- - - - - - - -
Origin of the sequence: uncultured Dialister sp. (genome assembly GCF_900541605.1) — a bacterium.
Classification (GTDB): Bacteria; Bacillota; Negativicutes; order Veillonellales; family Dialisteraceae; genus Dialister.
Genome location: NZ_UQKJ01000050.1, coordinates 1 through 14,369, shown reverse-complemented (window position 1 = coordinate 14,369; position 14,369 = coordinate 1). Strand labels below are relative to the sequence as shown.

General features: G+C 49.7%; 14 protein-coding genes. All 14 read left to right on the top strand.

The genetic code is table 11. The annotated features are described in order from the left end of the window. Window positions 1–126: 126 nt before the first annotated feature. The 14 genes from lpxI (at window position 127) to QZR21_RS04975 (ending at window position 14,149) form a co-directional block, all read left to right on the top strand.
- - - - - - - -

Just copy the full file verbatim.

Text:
Origin of the sequence: uncultured Dialister sp. (genome assembly GCF_900541605.1) — a bacterium.
Classification (GTDB): Bacteria; Bacillota; Negativicutes; order Veillonellales; family Dialisteraceae; genus Dialister.
Genome location: NZ_UQKJ01000050.1, coordinates 1 through 14,369, shown reverse-complemented (window position 1 = coordinate 14,369; position 14,369 = coordinate 1). Strand labels below are relative to the sequence as shown.

General features: G+C 49.7%; 14 protein-coding genes. All 14 read left to right on the top strand.

The genetic code is table 11. The annotated features are described in order from the left end of the window. Window positions 1–126: 126 nt before the first annotated feature. The 14 genes from lpxI (at window position 127) to QZR21_RS04975 (ending at window position 14,149) form a co-directional block, all read left to right on the top strand.